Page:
Saturday, June 12, 2010

US forecaster puts South India on flood alert

The monsoon has beat forecasts to advance into Mumbai on Friday, which means the seasonal rains have cut down the ‘onset phase lag' to just one day.
The India Meteorological Department (IMD) said that the monsoon has since covered more parts of central Arabian Sea, most parts of Konkan, Madhya Maharashtra including Pune, parts of Marathwada, most of Karnataka and entire Rayalaseema.

The rains have also marched into parts of Telangana, coastal Andhra Pradesh, most parts of west-central Bay of Bengal and parts of the north Bay.
The northern limit of monsoon passed through Mumbai, Pune, Osmanabad, Hyderabad, Visakhapatnam, Agartala, Dhubri and Gangtok on Friday.
The IMD said conditions are favourable for further advance into remaining parts of Maharashtra and Andhra Pradesh and southern parts of Gujarat, Chhattisgarh and Orissa during the next four days.
The strong revival of the monsoon over the past couple of days is being attributed to the low-pressure area staying put over the west-central Bay. The longer it stay in the waters, the stronger the flows would be.
The department said the monsoon flow over Arabian Sea and Bay of Bengal would further intensify during the next three days.

The International Research Institute (IRI) of Climate and Society at Columbia University has issued a flood warning for most of the southern peninsular over the six-day-period ending mid-week next week.
A related outlook from IMD valid for the next two days said that isolated heavy rainfall would occur over the North-East, Konkan, Goa, coastal Karnataka, Kerala and Lakshadweep, south coastal Andhra Pradesh and the Andaman and Nicobar Islands.
The IRI warning said that floods associated with heavy to very heavy rainfall ‘anytime during this period.'
North Kerala and adjoining coastal Karnataka could turn the ‘wettest spots' with some exceptionally heavy rainfall being forecast over these regions.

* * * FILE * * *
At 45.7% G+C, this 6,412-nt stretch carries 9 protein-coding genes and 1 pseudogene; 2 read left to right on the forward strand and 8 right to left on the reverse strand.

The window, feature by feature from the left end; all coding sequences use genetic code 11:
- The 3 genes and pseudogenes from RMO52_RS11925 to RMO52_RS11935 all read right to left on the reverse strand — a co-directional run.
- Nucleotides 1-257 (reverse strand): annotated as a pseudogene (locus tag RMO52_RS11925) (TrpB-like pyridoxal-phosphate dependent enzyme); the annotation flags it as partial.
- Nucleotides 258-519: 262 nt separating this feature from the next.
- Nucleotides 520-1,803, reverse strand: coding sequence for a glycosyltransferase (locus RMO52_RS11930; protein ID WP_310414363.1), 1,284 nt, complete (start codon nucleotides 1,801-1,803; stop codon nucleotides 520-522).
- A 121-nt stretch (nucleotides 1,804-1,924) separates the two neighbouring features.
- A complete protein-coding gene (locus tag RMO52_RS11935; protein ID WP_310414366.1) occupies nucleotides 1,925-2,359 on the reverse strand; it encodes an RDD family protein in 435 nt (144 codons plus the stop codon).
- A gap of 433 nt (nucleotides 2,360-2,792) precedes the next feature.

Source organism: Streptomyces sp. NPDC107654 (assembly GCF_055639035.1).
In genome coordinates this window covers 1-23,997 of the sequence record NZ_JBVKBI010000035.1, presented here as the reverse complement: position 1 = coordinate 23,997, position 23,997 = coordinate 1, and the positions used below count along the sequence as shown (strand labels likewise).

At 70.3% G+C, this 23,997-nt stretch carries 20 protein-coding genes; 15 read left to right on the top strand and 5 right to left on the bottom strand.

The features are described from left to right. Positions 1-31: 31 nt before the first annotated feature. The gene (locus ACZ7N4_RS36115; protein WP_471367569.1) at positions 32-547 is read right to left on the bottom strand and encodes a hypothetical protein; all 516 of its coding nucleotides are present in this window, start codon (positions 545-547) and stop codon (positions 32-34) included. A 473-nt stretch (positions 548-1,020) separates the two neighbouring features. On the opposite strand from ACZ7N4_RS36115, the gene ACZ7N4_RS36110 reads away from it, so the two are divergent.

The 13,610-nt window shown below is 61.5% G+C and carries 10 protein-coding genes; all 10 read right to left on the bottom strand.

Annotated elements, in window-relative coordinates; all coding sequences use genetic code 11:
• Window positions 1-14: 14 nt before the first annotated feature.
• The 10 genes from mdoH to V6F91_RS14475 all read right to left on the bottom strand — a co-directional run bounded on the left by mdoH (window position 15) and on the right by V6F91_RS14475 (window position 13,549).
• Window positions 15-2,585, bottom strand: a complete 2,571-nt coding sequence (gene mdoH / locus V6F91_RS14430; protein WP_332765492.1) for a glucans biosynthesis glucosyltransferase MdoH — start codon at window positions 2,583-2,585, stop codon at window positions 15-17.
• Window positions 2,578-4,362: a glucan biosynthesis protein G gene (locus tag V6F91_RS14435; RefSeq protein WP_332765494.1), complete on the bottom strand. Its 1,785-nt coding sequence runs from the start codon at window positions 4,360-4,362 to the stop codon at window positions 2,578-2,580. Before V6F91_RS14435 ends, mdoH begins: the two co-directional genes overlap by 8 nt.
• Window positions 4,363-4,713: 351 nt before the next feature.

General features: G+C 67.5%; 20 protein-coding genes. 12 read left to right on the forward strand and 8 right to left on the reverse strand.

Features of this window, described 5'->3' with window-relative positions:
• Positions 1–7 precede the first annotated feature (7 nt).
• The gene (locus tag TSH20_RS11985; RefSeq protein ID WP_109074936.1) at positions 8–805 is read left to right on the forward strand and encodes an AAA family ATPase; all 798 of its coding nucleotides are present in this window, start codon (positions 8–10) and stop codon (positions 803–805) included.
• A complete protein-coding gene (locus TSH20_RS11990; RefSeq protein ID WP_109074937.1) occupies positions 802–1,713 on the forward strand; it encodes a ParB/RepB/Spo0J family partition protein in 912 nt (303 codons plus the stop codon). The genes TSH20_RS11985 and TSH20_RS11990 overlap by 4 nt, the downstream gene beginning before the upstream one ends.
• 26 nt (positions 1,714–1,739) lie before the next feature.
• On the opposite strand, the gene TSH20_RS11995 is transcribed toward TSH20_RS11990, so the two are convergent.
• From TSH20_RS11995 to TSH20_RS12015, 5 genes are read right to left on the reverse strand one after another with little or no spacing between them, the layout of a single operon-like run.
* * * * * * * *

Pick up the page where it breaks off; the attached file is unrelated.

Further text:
The US-based forecaster said that floods are possible over the north Kerala and coastal Karnataka coasts; south Konkan; north and south interior Karnataka; contiguous north and coastal Tamil Nadu; and south coastal Andhra Pradesh.

Heavy to very heavy rains are possible over north Kerala and adjoining south interior Karnataka; eastern parts of north interior Karnataka; and west Rayalaseema.
In this manner, wetter than normal conditions are forecast over entire southern peninsula, becoming less wet to the north; head Bay of Bengal and the Kolkata region but tapering off in intensity into adjoining east-central and central India.

Meanwhile, the US National Centres for Environmental Prediction (NCEP) said that the Bay ‘low' would cross the south coastal Andhra Pradesh-north Tamil Nadu coast on Saturday.
It is shown to immediately trigger the formation of a counterpart system across the peninsula in the Arabian Sea off the Konkan coast.
The strong Arabian Sea flows would put the system on a track to the north; the NCEP said on Friday that this track would take it directly over Mumbai-Gujarat by June 15.
From here, the system would keep tracking further to the north into northwest India after traversing entire Gujarat, southwest Rajasthan before turning northeast to sit over east Rajasthan by June 17 up to which forecasts were available.
An IMD outlook until Sunday said that widespread rain or thundershowers would occur over Kerala, Lakshadweep, coastal Karnataka, Konkan and Goa.
Fairly widespread rain or thundershowers are likely over south interior Karnataka, south Madhya Maharashtra, coastal Andhra Pradesh, Andaman and Nicobar Islands, sub-Himalayan West Bengal, Sikkim, the North-East and Rayalaseema.
In its short-to-medium term outlook valid until June 15, the IMD said that the rainfall activity would further along west coast, south Gujarat and over the North-East

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